The word power is sometimes used synonymously with transverse magnification. This is unfortunate because power has several different meanings, and confusion often arises. Other uses of the word include the terms refracting power, resolving power, prism power, and light-gathering power.
Most optical systems have a pair of nodal points (Fig 1-10). Occasionally, the nodal points overlap, appearing as a single point, but technically they remain a pair of overlapping nodal points. The nodal points are always on the optical axis and have an important property. From any object point, a unique ray passes through the anterior nodal point. This ray emerges from the optical system along the line connecting the posterior nodal point to the conjugate image point. These rays form 2 angles with the optical axis. The essential property of the nodal points is that these 2 angles are equal for any selected object point. Because of this feature, nodal points are useful for establishing a relationship among transverse magnification, object distance, and image distance. (See Appendix 1.1, Quick Review of Angles, Trigonometry, and the Pythagorean Theorem, at the end of the chapter.)
Regardless of the location of an object, the object and the image subtend equal angles with respect to their nodal points.
Angular magnification is the ratio of the angular height subtended by an object viewed by the eye through a magnifying lens to the angular height subtended by the same object viewed without the magnifying lens. By convention, the standard viewing distance for this comparison is 25 cm. For small angles, the angular magnification (M) provided by a simple magnifier (P) is independent of the actual object size:
More will be said about simple magnifiers later.
Axial magnification, also known as longitudinal magnification, is measured along the optical axis. For small distances around the image plane, axial magnification is the square of the transverse magnification.
Axial Magnification = (Transverse Magnification)2
For example, if an object 4 cm in height (perpendicular to the optical axis) and 0.5 cm in length along the optical axis is imaged with a transverse magnification of 2×, the axial magnification is 4×. This produces an 8 cm × 2 cm image (4 × 2 = 8 cm height perpendicular to the optical axis and 0.5 × 4 = 2 cm length along the optical axis). This concept will be discussed in greater detail in Chapter 7.
Another important characteristic of an image is its location. Refractive errors result when images formed by the eye’s optical system are in front of or behind the retina. Image location is specified as the distance (measured along the optical axis) between a reference point associated with the optical system and the image.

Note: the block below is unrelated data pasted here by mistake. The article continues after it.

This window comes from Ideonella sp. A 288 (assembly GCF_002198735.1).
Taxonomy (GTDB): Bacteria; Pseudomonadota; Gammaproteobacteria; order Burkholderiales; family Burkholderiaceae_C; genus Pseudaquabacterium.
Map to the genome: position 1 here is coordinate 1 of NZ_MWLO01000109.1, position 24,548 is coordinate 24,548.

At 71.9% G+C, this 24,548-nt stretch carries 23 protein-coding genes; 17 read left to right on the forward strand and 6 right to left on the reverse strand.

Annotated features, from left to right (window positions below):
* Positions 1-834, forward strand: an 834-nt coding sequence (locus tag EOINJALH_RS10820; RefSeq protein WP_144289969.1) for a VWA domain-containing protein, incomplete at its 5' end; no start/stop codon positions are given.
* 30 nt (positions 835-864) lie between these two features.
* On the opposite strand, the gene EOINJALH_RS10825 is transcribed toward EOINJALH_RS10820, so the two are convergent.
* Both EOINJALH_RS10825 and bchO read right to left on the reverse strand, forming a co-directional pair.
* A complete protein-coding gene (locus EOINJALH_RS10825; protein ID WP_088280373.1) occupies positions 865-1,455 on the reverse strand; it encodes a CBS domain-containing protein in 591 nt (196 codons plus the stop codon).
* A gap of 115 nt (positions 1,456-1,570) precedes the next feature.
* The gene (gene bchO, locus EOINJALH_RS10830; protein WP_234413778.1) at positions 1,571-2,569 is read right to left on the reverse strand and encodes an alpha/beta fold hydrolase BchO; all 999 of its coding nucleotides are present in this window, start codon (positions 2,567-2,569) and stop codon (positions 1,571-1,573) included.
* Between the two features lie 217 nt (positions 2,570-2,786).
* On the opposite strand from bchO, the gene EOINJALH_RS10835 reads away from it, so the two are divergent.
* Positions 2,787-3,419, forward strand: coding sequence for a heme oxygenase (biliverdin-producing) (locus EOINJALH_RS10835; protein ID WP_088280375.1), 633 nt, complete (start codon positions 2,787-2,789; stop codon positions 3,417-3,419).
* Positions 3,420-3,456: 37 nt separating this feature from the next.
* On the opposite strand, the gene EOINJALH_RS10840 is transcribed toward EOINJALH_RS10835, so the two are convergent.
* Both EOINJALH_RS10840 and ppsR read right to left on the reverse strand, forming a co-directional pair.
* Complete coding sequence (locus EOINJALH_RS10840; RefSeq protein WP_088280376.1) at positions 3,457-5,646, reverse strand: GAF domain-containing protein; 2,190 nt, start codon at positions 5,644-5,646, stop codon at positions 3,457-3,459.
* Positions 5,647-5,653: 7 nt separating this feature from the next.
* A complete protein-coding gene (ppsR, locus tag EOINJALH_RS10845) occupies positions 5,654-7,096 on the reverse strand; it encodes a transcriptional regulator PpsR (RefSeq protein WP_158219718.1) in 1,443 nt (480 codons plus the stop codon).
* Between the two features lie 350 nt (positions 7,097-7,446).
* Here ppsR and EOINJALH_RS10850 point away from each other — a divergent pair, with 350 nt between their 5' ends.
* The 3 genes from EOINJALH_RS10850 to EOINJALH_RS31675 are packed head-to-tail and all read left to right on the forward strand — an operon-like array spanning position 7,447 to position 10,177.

The reference point depends on the situation. It is often convenient to use the back surface of a lens as a reference point. The back lens surface is usually not at the same location as the posterior nodal point, but it is easier to locate.
Frequently, image distance is measured from the posterior principal point to the image. The principal points (discussed later in the chapter), like the nodal points, are a pair of useful reference points on the optical axis. The nodal points and principal points often overlap.
Whatever reference point is used to measure image distance, the sign convention is always the same:
By convention, when the image is to the right of the reference point, image distance is positive; when the image is to the left of the reference point, the distance is negative.
Depth of Focus
If we perform a basic imaging demonstration with a lens and focus an image of a light source on a paper, we notice that if the paper is moved forward or backward within a range of a few millimeters, the image remains relatively focused. With the paper positioned outside this region, the image appears blurred. The size of this region represents the depth of focus, which may be small or large depending on several factors. (See Clinical Example 1-2.) In the past, depth of focus was of concern only in the management of presbyopia. However, it is an important concept in refractive surgery as well.
Depth of focus applies to the image. Depth of field is the same idea applied to objects. If a camera or other optical system is focused on an object, nearby objects are also in focus. Objects within the range of depth of field will be in focus, whereas objects outside the depth of field will be out of focus.
Clinical Example 1-2
Pinholes are often placed in front of the naked eye to screen for uncorrected refractive error. Positioned over existing glasses and contact lenses, a pinhole screens for residual refractive errors. What is the depth of focus of a pinhole?
When an object is distant from a pinhole aperture, the image formed is relatively focused and remains so over a relatively long range. Thus, a pinhole creates a very long depth of focus.
Careful examination reveals that some details in an object are not reproduced in the image. Images are imperfect facsimiles, not exact scaled duplicates of the original object.
Consider an object 50 cm in front of a pinhole 1 mm in diameter. Paper is placed 50 cm behind the pinhole, so the magnification is –1×. A small pencil of rays from each object point traverses the pinhole aperture (Fig 1-11A and B).
Each object point produces a 2-mm-diameter spot in the image. These spots are called blur circles. This term is somewhat misleading because off-axis object points technically produce elliptical spots in the image. In addition, this analysis ignores diffraction effects that make the spot larger and more irregular. Regardless, each object point is represented by a blur circle in the image. The farther the image is from the pinhole, the larger the blur circle in the image. To the extent that these blur circles overlap, the image detail is reduced (blurred).